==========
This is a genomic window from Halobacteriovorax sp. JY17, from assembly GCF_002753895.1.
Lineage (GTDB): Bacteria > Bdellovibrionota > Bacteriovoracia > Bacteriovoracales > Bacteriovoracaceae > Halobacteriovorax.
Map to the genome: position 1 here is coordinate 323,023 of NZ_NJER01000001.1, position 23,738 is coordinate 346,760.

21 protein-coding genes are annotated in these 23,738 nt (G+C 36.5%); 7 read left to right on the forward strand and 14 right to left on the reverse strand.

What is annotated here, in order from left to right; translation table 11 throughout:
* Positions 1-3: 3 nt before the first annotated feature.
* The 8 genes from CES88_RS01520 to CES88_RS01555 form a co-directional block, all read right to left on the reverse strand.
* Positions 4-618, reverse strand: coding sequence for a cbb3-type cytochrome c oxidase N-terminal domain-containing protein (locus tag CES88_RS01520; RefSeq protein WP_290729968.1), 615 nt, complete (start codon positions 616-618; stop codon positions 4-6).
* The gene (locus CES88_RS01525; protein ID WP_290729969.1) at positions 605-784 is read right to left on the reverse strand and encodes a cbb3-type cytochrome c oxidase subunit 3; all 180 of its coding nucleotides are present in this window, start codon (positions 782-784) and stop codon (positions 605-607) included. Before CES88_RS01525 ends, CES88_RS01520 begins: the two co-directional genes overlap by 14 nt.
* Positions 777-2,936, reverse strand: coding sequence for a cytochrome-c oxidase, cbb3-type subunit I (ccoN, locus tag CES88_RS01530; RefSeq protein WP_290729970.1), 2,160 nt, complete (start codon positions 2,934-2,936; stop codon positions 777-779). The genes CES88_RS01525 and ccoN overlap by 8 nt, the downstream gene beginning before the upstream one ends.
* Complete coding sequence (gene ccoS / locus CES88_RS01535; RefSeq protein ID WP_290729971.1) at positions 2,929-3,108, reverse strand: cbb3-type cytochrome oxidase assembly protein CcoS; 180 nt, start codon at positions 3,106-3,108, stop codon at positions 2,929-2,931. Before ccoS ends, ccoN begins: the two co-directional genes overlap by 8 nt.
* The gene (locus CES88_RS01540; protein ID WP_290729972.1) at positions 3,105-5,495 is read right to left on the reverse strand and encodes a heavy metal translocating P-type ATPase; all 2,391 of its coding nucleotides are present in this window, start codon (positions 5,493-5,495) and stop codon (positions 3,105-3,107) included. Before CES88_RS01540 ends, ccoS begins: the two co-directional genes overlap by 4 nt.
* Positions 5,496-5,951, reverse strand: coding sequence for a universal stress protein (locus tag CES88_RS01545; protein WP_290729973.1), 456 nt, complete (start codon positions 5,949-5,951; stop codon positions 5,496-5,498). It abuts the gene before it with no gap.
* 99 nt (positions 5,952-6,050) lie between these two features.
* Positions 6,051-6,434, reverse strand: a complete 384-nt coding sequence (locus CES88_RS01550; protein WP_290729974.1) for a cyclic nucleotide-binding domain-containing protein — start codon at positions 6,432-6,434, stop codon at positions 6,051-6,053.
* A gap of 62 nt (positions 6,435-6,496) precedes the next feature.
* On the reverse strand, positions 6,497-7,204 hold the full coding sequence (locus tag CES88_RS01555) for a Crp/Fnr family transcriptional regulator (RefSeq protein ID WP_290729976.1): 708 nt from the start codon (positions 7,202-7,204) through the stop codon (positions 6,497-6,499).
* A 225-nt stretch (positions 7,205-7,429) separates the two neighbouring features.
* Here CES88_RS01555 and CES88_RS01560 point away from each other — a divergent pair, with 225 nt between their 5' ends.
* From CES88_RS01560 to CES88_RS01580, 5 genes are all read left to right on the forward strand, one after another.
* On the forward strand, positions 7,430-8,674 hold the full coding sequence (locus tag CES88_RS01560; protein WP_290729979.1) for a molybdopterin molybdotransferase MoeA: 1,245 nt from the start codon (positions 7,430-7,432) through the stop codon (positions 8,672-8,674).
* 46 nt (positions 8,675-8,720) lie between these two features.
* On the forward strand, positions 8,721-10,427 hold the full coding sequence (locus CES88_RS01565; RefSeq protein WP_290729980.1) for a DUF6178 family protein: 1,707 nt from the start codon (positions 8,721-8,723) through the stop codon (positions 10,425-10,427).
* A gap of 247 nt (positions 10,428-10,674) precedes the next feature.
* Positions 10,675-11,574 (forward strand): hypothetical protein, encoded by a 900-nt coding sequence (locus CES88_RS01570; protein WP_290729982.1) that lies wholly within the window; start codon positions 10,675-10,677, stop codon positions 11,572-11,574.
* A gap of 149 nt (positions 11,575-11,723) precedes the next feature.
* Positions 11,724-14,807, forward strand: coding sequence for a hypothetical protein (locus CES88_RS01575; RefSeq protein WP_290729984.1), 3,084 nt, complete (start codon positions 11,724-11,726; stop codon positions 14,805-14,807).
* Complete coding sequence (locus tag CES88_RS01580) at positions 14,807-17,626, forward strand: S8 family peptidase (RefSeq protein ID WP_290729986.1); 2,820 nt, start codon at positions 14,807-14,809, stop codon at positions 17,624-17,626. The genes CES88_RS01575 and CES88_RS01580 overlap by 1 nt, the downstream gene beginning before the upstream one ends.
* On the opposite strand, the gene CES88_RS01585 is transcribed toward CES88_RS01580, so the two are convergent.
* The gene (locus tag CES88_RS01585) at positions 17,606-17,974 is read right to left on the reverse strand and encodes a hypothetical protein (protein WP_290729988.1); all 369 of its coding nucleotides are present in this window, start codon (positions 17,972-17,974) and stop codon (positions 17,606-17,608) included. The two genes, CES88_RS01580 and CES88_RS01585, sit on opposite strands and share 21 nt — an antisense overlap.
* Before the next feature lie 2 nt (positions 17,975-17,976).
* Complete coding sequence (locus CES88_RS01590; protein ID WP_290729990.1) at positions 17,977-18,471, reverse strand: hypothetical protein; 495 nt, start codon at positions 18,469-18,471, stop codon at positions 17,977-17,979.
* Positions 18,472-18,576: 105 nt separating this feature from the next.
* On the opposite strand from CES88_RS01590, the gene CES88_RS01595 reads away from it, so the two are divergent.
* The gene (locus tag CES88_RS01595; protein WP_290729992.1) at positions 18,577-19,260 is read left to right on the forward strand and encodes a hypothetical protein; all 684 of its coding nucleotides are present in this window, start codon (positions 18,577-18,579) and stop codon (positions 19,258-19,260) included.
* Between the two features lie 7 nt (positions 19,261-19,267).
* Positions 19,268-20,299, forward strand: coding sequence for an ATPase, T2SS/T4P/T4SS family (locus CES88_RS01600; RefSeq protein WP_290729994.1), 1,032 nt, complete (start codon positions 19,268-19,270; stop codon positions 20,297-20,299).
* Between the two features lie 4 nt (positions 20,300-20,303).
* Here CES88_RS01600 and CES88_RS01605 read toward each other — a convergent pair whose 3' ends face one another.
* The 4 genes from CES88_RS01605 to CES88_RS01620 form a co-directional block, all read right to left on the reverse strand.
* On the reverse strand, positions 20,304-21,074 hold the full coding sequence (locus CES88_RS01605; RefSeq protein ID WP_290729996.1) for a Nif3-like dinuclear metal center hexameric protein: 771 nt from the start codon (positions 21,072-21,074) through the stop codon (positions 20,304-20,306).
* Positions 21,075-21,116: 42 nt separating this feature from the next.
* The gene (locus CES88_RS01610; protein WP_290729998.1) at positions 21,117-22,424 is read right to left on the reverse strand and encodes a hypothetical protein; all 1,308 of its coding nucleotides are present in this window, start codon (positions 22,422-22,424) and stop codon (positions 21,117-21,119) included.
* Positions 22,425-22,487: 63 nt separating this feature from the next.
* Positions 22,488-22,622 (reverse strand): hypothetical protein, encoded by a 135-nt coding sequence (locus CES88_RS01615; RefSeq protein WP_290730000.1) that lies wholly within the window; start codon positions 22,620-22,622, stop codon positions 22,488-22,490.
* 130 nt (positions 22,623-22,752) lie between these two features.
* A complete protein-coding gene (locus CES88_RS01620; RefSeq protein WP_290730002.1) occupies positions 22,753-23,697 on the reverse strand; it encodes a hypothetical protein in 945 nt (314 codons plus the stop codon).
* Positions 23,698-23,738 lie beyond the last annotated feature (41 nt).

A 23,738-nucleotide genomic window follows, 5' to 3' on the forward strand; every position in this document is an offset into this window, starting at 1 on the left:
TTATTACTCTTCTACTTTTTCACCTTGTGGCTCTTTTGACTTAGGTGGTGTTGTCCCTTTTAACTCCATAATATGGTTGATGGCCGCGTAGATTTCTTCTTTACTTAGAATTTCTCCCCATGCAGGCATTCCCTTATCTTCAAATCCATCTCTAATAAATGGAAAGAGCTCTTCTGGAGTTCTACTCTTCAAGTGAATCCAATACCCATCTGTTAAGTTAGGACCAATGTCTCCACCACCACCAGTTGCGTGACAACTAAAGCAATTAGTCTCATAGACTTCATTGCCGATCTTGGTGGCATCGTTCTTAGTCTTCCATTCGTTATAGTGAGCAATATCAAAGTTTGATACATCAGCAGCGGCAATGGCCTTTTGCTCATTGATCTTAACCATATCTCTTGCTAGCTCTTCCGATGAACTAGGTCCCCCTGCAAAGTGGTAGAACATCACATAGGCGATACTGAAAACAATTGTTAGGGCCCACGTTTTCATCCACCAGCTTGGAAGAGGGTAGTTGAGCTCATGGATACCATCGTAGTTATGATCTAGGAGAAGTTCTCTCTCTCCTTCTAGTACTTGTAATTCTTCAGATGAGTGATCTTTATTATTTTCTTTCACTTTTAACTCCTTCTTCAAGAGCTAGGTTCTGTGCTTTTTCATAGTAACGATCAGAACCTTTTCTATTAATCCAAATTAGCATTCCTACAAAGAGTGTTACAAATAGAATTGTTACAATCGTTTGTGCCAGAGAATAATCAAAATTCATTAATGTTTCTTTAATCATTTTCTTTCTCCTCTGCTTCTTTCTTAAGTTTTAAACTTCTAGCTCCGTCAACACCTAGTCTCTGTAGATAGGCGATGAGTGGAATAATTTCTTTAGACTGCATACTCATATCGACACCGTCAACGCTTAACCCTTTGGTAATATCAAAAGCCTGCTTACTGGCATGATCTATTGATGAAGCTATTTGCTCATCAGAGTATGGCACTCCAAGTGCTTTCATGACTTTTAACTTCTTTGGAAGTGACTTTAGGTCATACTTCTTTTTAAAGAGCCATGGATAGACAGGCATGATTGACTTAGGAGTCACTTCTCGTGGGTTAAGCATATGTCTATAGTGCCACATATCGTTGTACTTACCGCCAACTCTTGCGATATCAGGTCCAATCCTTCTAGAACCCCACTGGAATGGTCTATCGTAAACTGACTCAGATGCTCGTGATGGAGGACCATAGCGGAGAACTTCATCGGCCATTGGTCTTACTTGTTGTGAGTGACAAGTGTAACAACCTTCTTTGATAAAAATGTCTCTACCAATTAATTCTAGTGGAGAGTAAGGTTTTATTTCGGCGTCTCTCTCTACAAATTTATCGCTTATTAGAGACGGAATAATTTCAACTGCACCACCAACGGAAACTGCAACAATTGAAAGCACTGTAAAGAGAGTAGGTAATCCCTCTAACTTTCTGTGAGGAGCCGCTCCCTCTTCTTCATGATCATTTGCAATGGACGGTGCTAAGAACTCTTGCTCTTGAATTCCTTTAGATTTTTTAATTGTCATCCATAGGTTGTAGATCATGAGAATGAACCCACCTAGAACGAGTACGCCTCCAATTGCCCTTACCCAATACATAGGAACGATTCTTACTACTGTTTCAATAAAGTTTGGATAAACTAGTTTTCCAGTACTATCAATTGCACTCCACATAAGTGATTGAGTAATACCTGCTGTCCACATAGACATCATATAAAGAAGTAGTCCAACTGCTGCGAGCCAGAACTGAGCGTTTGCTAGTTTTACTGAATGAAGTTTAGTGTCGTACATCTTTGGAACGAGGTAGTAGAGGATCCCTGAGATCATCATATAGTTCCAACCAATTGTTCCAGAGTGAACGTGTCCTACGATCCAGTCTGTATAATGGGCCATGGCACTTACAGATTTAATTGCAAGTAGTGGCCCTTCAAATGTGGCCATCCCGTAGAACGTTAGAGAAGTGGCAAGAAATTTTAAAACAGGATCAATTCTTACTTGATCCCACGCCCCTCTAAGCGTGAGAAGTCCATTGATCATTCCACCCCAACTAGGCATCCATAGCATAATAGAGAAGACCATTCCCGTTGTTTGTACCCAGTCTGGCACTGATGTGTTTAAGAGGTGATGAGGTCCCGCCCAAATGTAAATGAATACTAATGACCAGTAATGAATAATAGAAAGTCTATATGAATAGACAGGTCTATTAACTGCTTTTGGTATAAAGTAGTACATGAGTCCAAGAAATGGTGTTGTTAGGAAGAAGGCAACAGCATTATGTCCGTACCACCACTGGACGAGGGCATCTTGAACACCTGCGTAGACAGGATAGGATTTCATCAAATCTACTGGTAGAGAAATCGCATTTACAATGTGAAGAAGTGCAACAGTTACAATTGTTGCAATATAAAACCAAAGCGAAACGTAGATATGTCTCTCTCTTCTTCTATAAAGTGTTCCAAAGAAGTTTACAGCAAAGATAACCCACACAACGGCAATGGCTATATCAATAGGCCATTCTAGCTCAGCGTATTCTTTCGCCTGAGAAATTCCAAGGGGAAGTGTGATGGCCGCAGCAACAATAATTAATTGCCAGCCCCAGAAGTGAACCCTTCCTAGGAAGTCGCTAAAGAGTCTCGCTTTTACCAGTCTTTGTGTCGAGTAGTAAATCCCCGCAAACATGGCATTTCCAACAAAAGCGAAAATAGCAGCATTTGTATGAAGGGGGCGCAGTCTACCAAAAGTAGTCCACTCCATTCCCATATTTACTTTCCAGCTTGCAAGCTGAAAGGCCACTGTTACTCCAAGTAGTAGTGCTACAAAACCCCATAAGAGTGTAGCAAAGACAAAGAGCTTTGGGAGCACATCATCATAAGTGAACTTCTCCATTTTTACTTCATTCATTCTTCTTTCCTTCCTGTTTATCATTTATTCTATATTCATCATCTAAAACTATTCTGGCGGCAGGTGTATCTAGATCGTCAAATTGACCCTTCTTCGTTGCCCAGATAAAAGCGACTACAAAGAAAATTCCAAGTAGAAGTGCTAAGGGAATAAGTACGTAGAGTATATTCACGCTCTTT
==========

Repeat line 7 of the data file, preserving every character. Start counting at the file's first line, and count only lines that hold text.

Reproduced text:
* The 8 genes from CES88_RS01520 to CES88_RS01555 form a co-directional block, all read right to left on the reverse strand.